We fitted discrete time proportional hazards models using complementary log-log models on the attained age scale (eMethods in the Supplement). Modeling proceeded as follows: (1) we modeled the crude association of the number of residential moves and cumulative distance moved in each age period with psychosis risk, (2) we added all the covariates to these models (adjustment 1) except for educational attainment at age 15 to 16 years (see Results), (3) we adjusted the models for residential move data in previous age periods (adjustment 2), and (4) because educational attainment at age 15 to 16 years may have been on the causal pathway between earlier moves and future psychosis risk, we restricted the adjustment for this variable to models of residential moves made after age 16 years (adjustment 3). When modeling residential moves after age 20 years, we excluded participants who had not reached this age by the end of the follow-up period or who were otherwise censored between age 16 to 19 years(n = 441 416; 30.1%). We included university attendance as a potential confounder (adjustment 4) and effect modifier of the association between residential moves and nonaffective psychosis risk in adulthood. To examine possible threshold effects in the geographical distances of residential moves, we inspected nonlinear distance functions using an inverse power (square root) transformation and compared this with a model that was fitted with a linear distance function via an inspection of Akaike Information Criterion scores in which lower scores indicated a better fit. We predicted and graphed marginal hazards over the cumulative distance moved in each age period. In a subgroup analysis, we investigated whether any associations of the geographical distances of residential moves with nonaffective psychosis risk were upheld among those who moved only once in each age period compared with those who never moved, with moving distance categorized as never moved, less than 5 km, 5 to 30 km, 30 to 100 km, 100 to 500 km, and 500 or more km. We reported hazard ratios (HRs) and 95% confidence intervals. Statistical significance was set at P < .05.
Of 1 440 383 included participants (97.8% of cohort; eTable 1 and eResults in the Supplement), 4537 (0.31%; 95% CI, 0.30-0.33) received an ICD-10 diagnosis of nonaffective psychotic disorder in Sweden during the follow-up period. The median age when receiving the first diagnosis was 20.9 years (interquartile range, 19.0-23.3). Participants with nonaffective psychosis were more likely to be men, come from a lower-income quintile, and have a foreign background, parental history of SMI, death of a parent before age 16 years, and lower educational attainment and less likelihood of attending university than the remainder of the cohort (Table 1). The distribution of the number of residential moves (Figure 1) and the cumulative distance moved differed for participants with nonaffective psychosis compared with the remainder of the cohort (Table 1). Thus, before age 20 years, case participants were more likely to have moved at least once and have had a longer cumulative distance moved (all P < .001); this pattern was reversed after age 20 years. The correlations within and between the number of moves and the cumulative distance moved were moderate (eTable 2 and eResults in the Supplement).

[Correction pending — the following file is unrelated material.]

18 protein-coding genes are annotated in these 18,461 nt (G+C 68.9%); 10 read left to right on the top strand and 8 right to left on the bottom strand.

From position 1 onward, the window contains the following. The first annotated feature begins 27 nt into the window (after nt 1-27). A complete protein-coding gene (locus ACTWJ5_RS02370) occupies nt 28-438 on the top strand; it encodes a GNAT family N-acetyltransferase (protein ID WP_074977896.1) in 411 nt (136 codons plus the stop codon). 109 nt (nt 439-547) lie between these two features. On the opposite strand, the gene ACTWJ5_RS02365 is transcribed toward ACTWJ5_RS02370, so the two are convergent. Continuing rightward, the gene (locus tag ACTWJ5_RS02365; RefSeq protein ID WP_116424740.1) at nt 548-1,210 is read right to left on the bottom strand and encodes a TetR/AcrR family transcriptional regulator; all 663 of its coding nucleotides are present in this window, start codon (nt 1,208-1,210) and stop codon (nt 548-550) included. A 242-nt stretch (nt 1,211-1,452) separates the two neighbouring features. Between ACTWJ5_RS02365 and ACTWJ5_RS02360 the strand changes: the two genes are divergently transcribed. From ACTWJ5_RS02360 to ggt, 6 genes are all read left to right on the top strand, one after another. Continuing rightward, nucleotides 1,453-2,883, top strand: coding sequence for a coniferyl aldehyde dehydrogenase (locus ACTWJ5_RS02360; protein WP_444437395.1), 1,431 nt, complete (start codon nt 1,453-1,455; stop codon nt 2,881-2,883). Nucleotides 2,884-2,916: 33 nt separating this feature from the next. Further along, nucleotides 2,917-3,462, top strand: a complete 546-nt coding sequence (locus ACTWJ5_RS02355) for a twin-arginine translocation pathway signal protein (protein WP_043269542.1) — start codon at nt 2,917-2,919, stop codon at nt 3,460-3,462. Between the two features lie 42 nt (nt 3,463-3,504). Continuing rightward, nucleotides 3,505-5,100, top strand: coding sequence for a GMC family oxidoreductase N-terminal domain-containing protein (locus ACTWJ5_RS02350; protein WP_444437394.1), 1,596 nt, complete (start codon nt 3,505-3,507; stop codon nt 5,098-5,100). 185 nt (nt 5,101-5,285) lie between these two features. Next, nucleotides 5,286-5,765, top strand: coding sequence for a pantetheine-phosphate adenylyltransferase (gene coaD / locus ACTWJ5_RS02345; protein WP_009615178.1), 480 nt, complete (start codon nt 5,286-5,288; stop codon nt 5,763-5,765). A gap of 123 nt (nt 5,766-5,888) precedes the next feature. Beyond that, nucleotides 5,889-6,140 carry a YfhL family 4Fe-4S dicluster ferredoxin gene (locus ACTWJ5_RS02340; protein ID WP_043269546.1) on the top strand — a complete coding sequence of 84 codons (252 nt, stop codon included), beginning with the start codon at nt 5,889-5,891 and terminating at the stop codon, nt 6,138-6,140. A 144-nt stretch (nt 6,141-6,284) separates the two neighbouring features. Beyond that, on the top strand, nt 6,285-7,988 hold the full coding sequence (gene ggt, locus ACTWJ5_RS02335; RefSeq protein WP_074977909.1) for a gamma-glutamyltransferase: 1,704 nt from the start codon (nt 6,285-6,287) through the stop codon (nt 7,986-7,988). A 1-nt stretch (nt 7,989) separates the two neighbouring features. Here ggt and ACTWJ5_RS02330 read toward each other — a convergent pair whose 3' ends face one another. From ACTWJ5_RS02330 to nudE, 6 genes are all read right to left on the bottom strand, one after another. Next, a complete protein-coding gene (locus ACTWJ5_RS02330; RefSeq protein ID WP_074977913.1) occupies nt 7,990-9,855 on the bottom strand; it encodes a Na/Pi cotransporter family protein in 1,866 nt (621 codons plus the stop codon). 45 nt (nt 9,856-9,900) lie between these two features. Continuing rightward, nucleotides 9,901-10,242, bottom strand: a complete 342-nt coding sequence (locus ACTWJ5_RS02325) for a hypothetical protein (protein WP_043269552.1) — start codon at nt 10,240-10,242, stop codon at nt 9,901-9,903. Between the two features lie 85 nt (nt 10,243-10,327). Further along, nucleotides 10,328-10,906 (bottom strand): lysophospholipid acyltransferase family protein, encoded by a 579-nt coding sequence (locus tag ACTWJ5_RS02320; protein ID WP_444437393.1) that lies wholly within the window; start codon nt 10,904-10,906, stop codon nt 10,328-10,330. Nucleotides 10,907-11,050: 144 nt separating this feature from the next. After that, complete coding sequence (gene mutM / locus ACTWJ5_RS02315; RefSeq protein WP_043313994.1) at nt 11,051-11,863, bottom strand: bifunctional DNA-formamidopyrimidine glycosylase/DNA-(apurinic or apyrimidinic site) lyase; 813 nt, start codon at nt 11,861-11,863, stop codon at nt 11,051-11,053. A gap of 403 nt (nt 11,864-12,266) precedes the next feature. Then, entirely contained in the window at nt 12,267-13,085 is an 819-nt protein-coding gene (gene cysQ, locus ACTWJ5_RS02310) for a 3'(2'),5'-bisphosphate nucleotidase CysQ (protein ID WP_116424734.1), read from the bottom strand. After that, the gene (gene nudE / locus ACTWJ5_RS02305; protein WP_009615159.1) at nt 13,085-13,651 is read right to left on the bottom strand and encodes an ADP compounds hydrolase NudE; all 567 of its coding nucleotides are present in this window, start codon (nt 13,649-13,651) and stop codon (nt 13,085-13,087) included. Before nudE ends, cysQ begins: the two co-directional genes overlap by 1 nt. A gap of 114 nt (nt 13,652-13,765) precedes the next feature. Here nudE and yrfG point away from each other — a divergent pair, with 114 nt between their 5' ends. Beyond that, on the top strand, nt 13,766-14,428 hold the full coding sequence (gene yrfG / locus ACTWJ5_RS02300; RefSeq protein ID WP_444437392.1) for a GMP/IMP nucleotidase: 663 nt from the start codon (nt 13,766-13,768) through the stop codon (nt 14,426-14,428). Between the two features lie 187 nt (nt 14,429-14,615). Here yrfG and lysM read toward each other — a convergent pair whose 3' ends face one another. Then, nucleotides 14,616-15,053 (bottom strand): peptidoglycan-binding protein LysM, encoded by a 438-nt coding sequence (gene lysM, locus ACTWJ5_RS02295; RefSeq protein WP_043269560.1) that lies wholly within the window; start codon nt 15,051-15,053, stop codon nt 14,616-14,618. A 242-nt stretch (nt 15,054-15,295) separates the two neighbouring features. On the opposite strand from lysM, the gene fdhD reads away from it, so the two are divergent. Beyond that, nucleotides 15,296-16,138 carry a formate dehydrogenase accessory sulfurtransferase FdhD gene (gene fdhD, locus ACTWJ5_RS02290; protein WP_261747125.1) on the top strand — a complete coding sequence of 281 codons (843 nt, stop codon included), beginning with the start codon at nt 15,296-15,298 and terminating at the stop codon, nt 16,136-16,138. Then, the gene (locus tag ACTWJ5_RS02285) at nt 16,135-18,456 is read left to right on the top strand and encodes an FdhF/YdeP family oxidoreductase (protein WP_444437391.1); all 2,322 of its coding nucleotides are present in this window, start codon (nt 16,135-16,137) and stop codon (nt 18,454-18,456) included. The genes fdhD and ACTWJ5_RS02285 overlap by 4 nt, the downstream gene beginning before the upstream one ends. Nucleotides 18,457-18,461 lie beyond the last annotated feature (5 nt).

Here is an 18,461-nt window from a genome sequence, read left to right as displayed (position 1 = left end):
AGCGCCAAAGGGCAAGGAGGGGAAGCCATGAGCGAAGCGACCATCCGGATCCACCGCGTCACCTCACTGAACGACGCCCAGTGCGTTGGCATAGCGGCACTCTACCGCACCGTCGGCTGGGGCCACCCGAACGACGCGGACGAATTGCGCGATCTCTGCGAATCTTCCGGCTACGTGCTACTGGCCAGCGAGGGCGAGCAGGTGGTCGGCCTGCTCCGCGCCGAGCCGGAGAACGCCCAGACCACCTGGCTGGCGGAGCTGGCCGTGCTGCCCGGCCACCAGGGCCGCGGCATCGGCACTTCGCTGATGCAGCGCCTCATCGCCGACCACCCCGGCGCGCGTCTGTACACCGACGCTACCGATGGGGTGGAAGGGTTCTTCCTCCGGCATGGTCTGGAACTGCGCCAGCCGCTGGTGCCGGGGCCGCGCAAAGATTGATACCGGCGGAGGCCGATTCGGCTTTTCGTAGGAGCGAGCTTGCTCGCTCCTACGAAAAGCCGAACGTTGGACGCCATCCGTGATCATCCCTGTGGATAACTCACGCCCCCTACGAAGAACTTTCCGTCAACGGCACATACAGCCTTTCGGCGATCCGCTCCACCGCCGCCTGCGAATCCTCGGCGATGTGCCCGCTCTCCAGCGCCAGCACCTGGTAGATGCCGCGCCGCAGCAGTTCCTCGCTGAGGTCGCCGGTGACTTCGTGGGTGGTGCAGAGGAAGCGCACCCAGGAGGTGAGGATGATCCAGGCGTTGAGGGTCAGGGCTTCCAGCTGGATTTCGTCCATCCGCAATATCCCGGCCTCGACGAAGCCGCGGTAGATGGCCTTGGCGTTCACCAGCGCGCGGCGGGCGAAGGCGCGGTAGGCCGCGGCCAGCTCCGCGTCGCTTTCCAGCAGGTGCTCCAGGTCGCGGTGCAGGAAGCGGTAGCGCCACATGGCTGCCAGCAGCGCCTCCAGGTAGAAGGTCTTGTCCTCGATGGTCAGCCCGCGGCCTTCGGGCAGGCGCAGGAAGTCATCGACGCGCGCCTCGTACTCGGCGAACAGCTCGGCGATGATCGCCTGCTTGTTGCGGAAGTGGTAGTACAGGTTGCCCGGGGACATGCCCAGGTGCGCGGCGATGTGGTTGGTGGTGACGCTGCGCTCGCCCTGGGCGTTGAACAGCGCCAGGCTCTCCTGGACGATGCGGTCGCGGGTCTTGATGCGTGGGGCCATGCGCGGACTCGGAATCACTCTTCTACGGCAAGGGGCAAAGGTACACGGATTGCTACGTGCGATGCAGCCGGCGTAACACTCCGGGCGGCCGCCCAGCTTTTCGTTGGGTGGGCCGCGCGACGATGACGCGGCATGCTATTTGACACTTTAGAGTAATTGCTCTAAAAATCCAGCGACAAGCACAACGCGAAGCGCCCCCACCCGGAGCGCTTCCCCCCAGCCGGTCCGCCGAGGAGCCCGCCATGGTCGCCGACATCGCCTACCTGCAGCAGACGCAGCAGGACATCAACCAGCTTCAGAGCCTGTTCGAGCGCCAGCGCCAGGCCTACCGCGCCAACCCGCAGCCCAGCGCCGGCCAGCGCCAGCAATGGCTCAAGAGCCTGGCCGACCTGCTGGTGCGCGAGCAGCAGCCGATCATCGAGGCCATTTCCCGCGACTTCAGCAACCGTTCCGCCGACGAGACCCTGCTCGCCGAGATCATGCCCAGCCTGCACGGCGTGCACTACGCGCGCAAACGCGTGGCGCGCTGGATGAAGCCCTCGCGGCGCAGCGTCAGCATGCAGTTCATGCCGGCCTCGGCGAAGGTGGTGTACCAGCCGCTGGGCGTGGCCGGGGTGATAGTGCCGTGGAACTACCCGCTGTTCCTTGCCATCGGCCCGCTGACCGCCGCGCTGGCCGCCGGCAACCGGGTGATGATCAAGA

We observed dose-response associations between greater moves at age 0 to 6 years, 7 to 15 years, and 16 to 19 years and the risk of nonaffective psychotic disorder in unadjusted survival models (Table 2) that persisted after adjusting for covariates (adjustment 1), including moves at previous ages (adjustment 2). Thus, compared with never moving, 1, 2, 3, or 4 or more moves between birth and age 6 years were associated with HRs of 1.13, 1.47, 1.46, and 1.83, respectively (adjustment 1; all P < .001) (Table 2). We observed similar associations for moves between age 7 to 15 years and stronger associations at age 16 to 19 years (adjustment 2; Table 2), with those moving in each year of this period having a 2.88-fold (95% CI, 1.89-4.40) increased risk compared with those who never moved. Further adjustment for educational attainment at age 15 to 16 years attenuated risks between age 16 to 19 years (adjustment 3, Table 2), but strong dose-response patterns remained (ie, moving 4 times; HR, 1.99; 95% CI, 1.30-3.05).
There was weaker evidence that moving after age 20 years was associated with psychosis risk, with little variation in risk for those who moved fewer than 3 times in early adulthood, including after adjustment for educational attainment and university attendance (adjustment 4, Table 2). Nonetheless, those who moved more frequently (4 or more times) remained at a substantially elevated risk (HR, 1.82; 95% CI, 1.51-2.20). We found moderate evidence that this relative association was stronger in those who attended university (HR, 2.56; 95% CI, 1.55-3.54) than those who did not (HR, 1.65; 95% CI, 1.34-2.02; likelihood ratio test P = .02; eTable 3 in the Supplement), although marginal (ie, absolute) changes in the predicted probabilities of nonaffective psychosis for each additional move were similar in both groups (eFigure 2 in the Supplement).
The cumulative distances moved at all ages were better modeled as nonlinear functions with respect to psychosis risk (eTable 4 in the Supplement). Independent of the number of moves, greater moving distances before age 16 years increased risk (Table 2), most sharply over shorter (ie, less than 30 km) distances moved (Figure 2A and B). Between age 16 to 19 years, we observed no evidence of any statistically significant association with distance. After age 20 years, greater cumulative distances moved were associated with decreased psychosis risk, with similar evidence of threshold effects at shorter distances (Figure 2D). These patterns were replicated in subgroup analyses that were restricted to participants who moved only once during each period compared with those who never moved (Table 3).